Debugging JAVA With DDD Under UNIX

Note: This web page contains a lot of screen dumps. Thus, it will likely take a long time to print out. Also, you may see lots of blank space on the printed page because the print routine will not normally split images across pages.

Why use a debugger?

You carefully designed your code, got it to compile, and now it does not work correctly. What should you do? The first method most people use is to add a lot of print statements. This method requires recompiling your code and often takes many tries to see what you want. Using a debugger is a much more efficient method of doing this work. Debuggers allow one, among other things, to examine variables, change the values, and control the execution of the program.

Keep in mind that a debugger isn't a substitute for thinking. It is important to reason through how things may have happened and to choose the test data intelligently.

What is DDD?

DDD is a graphical interface that allows debugging of many different types of code. It supports C++, JAVA, perl, and other choices. There are several advantages to DDD. First, once you learn it for one language you can use the same techniques on other languages. Second, its graphical interface is much easier to use then most of the other Unix debuggers. This will make your life easier (and it will be more like the PC if you are used to that!).

Note that DDD is an interface to debuggers. Thus, it depends on another program to actually execute the debugging commands. In the case of JAVA, DDD uses the program jdb. The bad news is that jdb is relatively new and still has bugs and limited capabilities. As a result, failures in jdb cause DDD to report errors. For simple operations this is not too common so DDD with JAVA is still very useful. If you do encounter an error then try to be patient with the situation. Additionally, if you read the DDD documentation you will see lots of advanced and interesting features. Many of them are not yet available for JAVA due to jdb limitations. These are generally noted somewhere in the manual (and some in this documentation). All this should improve as jdb is upgraded.

DDD on the Unix machines uses X windows to display its windows. As a result, you need to have X windows running and capable of creating new windows at your console. If you are in doubt, try doing ("%" is the Unix prompt I will use - your prompt is likely to differ):

% xterm

and see if a new window pops up with a Unix prompt. If not, you need to fix this up first to use DDD.

Sample code

For this discussion, I will use a simple code that tries to copy one array to another and then change the values of the copied array. The code is available (use shift-click on the link to download from some browsers) and shown here:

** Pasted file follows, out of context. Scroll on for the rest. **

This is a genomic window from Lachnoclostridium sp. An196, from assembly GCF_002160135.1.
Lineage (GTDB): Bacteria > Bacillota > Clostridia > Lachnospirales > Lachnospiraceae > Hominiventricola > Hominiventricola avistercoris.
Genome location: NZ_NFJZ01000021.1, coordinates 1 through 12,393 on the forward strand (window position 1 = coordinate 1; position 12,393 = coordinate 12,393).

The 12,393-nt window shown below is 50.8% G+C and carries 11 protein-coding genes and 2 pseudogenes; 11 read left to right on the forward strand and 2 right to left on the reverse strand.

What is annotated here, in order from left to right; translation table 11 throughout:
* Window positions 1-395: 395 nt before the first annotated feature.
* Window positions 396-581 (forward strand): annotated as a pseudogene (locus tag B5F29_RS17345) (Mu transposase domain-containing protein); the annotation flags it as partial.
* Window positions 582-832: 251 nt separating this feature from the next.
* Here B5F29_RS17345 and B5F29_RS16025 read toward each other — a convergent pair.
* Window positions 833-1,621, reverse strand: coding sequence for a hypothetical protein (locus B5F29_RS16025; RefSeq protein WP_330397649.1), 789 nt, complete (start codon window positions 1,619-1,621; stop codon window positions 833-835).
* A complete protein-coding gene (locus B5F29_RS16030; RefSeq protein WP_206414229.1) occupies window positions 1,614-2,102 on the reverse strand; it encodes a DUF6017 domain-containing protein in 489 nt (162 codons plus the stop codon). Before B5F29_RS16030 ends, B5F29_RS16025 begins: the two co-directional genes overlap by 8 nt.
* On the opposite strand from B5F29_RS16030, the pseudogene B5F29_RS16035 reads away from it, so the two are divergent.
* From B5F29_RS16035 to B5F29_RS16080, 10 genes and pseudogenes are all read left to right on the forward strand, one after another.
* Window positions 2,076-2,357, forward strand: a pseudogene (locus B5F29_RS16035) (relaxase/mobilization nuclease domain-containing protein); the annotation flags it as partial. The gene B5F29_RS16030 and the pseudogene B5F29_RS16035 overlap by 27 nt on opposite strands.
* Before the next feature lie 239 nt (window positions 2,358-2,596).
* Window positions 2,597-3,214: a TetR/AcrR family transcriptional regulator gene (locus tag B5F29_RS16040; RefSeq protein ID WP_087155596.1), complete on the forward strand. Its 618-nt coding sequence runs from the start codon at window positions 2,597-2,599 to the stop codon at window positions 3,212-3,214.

public class test {
    public static void main(String args[]) {

	final int SIZE = 3; // size of arrays
	int [] A = new int[SIZE];
	int [] B = new int[SIZE];
	int i;

	System.out.println("Begin test");

	// set array A[i] = i+1
	for (i = 0; i < A.length; i++) {
	    A[i] = i + 1;
	// Set the values of B to be the same as A.
	// actually causes an alias problem
	B = A;
	// make B[i] = 2 * (i + 1) which is 2 times current value
	for (i = 0; i < B.length; i++) {
	    B[i] = 2 * B[i];
	// print results
	for (i = 0; i < A.length - 1; i++) {
	    System.out.print("A[" + i + "] = " + A[i] + ", ");
	System.out.println("A[" + i + "] = " + A[i]);
	for (i = 0; i < B.length - 1; i++) {
	    System.out.print("B[" + i + "] = " + B[i] + ", ");
	System.out.println("B[" + i + "] = " + B[i]);

	System.out.println("Ending test");


If you do:

% javac

and then

% java test

you will see:

Begin test

A[0] = 2, A[1] = 4, A[2] = 6

B[0] = 2, B[1] = 4, B[2] = 6

Ending test

The intention of the programmer was that array A would have A[0] = 1, A[1] = 2, A[2] = 3 and array B would have B[0] = 2, B[1] = 4, B[2] = 6. However, both arrays have the same values (the ones that were expected in array B). The programmer is confused by this output so using DDD is a good way to figure out what is going on.

Using DDD on

To debug a program it is important that it be compiled with the debug option. In Unix it is customary to use the "-g" flag to do this. Thus, for this program you should do:

% javac -g

Be sure that if you compiled the code before without this flag you recompile the code if you want to see what is shown here. If you forget to do this you won't be able to look at variable values and other operations in DDD.

To debug test using ddd do:

% ddd -jdb test &

The & at the end puts this task in the background. This means that the prompt (%) will return right away and not wait for the task to finish. Note that it is very important that you give the "-jdb" flag. By default, DDD will run in C++ mode. As a result, things will look very strange. After you enter the above command, a new window should now pop up and look like this:

Another small window with tips may also pop up. If it does, you can choose close. Also note that it takes a few seconds for DDD to start up. You can tell when DDD is busy doing something because the box in the lower right hand corner will blink.

The first thing I want to check out is if the values of array A are being set correctly. To do this I am going to stop the code after the values of A are set and see what they are. Thus, I put a breakpoint at line 17 (A = B;). Keep in mind that the code stops before it executes the line where the breakpoint is located. To do this I right click the mouse in the area to the left of the line I want the breakpoint at. When I do this the following appears:

and I choose the "Set Breakpoint" option from the menu. A "stop sign" logo shows up to the left of the line where the breakpoint is set. In addition, a message shows up in the bottom part of the window to indicate that a breakpoint has been set. Finally, the line where you clicked shows up in an area just below the top of window. Overall it looks like:

Now we are ready to run the code to see what happens. To do this click the "run" button on the "DDD" menu that is to the right of the code. (As with most DDD commands there are several ways to do the same thing. For example, you could choose "Program->Run".) The code now runs and stops at line 17 where the breakpoint is located. The window now looks like: